In an interview with The Telegraph, Ricky Hatton discusses how the pains of losing to Mayweather and Pacquiao drove him into a deep depression.
"Shame and Guilt" is how The Telegraph describes Hatton's psyche following knockout losses to perhaps the two best fighters of this generation. Those losses took more than a physical toll on the former British champion. Much, much more. In fact, Hatton credits those two losses (both of which happened in spectacular fashion) for severe anxiety and depression because of the sheer embarrassment he felt - culminating in several suicide attempts . Thankfully, those dark days seem to have passed for Ricky who now feels that he's in a much better place. Time heals all wounds, as the saying goes...
"I don't have those dark thoughts any more, no. I am feeling older and, as you get older, you can look back at everything you've done in your life with a bit more pride. Depression is a serious thing and, after my defeat to Pacquiao, I was facing retirement and didn't cope with it very well."
"People used to say to me for years about the Mayweather fight and it f**** me off: ‘Losing to Floyd Mayweather and Manny Pacquiao is ok, there's no shame in that.' No, no, no. I didn't go there just because it was them and it was a big payday. I went there to f****** beat them. So, when I didn't, it did my head in."
I think these quotes really tell the story about how much physical and emotional investment top flight fighters put into their careers. It's not just about getting in shape, it's also about conditioning your mind. To succeed between the ropes you really need to be completely convinced that you can win the fight. Any preceding doubt in the mind of fighters only serves to precipitate their downfall. I cannot think of a more illustrative example of this than the Tyson-Spinks fight. Watch the ring entrances and you can see the fear and doubt written all over Michael Spinks' face. I'm not saying that if Spinks believed in himself more that he would've won that fight, but his obvious fear and doubt lost him the fight before it ever began.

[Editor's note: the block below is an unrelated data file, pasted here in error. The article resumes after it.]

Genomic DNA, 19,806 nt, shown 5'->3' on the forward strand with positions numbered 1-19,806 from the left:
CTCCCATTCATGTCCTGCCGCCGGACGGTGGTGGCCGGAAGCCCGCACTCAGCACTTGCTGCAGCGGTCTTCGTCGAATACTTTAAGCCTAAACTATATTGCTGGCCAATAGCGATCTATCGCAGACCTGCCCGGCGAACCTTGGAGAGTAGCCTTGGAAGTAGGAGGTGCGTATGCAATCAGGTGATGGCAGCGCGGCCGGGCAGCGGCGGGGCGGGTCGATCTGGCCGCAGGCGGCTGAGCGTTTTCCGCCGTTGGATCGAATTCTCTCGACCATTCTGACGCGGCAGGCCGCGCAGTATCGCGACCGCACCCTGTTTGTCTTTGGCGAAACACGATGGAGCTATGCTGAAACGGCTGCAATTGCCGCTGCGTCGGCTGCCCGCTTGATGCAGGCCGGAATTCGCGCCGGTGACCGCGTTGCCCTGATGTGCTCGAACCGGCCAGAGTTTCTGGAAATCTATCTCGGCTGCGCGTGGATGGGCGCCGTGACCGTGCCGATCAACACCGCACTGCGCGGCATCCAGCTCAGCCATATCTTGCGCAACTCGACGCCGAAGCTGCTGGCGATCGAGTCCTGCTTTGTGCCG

Now, if you're completely convinced that you'll win, you at least have a chance. But if you ultimately lose (and in Ricky's case, badly) after being so sure of yourself, it can have a terrible psychological impact - making you question your own beliefs.
"I felt I'd let people down. I look at those fights with pride now, but for so long I just thought, f****** hell, I got beaten by him, I don't want to leave the house, it's embarrassing. I told everyone I was going to beat them and I couldn't."
Of course, not everyone who believes in themselves and loses takes it so hard, but this also explains why when some fighters get thoroughly outclassed and beaten, they never look the same in the ring again - even if it isn't because of the physical toll. All of this is also why I have a certain level of respect for any person willing to step between the ropes. It really is a hard thing to do, and something that the average person wouldn't have the stomach to go through willingly. All in all, I'm happy that Ricky has found his peace, something I would consider a success story. After all, we've seen so many other fighter's stories ultimately end in tragedy.